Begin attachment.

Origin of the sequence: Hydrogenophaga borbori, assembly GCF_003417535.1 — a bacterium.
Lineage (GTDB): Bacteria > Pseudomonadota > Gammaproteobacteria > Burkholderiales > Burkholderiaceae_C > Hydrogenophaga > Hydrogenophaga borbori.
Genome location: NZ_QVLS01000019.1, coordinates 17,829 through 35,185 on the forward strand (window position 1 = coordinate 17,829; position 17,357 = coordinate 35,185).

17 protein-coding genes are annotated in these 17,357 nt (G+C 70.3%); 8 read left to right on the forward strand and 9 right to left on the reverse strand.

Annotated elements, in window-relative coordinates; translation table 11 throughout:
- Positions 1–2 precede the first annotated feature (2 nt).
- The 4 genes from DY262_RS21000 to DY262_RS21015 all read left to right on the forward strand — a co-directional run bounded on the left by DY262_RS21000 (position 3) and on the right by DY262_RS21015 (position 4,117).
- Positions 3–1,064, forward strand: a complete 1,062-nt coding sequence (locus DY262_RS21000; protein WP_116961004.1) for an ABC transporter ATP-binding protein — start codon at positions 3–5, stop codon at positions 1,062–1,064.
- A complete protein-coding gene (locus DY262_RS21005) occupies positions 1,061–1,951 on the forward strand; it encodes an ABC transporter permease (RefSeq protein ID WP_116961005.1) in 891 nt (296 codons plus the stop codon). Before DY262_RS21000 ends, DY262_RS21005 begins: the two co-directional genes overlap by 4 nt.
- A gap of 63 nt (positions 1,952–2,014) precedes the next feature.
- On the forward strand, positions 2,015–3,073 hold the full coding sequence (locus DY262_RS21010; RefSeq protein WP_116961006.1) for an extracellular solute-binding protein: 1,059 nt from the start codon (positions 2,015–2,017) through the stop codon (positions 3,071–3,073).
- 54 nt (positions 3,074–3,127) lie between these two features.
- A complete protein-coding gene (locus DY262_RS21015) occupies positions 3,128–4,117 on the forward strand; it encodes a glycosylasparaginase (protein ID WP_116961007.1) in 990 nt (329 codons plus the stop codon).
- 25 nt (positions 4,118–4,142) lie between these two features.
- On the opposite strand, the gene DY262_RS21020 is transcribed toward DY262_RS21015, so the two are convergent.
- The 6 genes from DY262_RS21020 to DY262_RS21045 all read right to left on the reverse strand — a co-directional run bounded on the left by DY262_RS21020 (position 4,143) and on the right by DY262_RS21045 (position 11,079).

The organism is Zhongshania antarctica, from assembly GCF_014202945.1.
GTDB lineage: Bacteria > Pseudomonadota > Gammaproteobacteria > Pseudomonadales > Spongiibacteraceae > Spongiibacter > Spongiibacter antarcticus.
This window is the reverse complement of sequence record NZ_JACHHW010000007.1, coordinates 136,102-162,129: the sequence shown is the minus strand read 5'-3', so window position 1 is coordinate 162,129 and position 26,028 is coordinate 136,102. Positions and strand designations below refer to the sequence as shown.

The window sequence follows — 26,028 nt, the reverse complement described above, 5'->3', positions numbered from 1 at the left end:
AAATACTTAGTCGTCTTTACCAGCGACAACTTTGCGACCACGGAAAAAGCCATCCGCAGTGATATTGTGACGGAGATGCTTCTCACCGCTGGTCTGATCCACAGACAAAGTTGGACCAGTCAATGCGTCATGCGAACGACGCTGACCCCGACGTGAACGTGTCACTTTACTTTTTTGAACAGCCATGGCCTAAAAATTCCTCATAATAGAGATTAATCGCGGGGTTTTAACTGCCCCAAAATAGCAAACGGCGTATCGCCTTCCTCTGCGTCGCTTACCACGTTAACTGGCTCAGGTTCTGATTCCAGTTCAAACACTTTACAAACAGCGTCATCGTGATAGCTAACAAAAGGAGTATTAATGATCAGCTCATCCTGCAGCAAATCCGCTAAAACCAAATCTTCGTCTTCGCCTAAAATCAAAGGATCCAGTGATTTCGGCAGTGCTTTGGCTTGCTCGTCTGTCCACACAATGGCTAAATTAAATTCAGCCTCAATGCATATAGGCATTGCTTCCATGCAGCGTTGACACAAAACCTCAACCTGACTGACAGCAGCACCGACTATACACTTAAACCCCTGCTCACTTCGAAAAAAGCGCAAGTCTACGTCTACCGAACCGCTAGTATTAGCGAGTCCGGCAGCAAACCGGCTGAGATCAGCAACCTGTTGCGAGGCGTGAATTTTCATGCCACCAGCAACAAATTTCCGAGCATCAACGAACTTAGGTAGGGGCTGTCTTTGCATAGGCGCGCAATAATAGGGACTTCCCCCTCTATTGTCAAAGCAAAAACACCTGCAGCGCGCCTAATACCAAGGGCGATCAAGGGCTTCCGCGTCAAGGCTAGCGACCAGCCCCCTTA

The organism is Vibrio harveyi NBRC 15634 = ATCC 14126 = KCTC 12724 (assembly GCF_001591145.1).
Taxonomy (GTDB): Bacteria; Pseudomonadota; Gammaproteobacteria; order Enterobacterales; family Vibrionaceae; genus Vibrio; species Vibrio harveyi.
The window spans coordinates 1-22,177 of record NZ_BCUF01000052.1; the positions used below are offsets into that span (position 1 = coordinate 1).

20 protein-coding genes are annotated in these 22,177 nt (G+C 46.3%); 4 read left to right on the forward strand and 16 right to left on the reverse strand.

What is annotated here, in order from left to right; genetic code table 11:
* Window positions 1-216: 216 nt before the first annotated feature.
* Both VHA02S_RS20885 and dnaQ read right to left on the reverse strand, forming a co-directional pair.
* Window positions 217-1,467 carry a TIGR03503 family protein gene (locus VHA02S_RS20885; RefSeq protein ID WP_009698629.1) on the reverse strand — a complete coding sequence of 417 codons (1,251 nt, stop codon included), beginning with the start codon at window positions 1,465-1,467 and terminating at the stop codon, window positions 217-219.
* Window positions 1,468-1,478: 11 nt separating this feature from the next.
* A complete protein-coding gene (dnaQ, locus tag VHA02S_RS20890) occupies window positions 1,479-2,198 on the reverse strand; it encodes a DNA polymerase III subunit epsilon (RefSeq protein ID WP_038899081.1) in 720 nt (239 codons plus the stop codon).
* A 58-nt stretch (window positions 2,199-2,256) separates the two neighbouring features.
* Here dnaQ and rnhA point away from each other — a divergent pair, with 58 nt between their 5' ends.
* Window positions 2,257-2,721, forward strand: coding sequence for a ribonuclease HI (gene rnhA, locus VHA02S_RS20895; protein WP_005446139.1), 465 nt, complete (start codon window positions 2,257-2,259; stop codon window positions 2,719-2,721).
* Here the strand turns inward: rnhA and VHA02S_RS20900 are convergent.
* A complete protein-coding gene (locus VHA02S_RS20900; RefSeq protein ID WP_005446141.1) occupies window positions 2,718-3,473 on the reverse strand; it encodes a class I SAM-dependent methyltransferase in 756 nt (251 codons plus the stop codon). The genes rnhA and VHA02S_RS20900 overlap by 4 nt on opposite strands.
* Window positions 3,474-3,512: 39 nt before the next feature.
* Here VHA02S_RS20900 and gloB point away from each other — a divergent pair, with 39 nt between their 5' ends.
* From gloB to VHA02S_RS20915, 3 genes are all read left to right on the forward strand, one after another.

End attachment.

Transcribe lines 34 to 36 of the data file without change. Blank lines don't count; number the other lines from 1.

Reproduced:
* Window positions 2,257-2,721, forward strand: coding sequence for a ribonuclease HI (gene rnhA, locus VHA02S_RS20895; protein WP_005446139.1), 465 nt, complete (start codon window positions 2,257-2,259; stop codon window positions 2,719-2,721).
* Here the strand turns inward: rnhA and VHA02S_RS20900 are convergent.
* A complete protein-coding gene (locus VHA02S_RS20900; RefSeq protein ID WP_005446141.1) occupies window positions 2,718-3,473 on the reverse strand; it encodes a class I SAM-dependent methyltransferase in 756 nt (251 codons plus the stop codon). The genes rnhA and VHA02S_RS20900 overlap by 4 nt on opposite strands.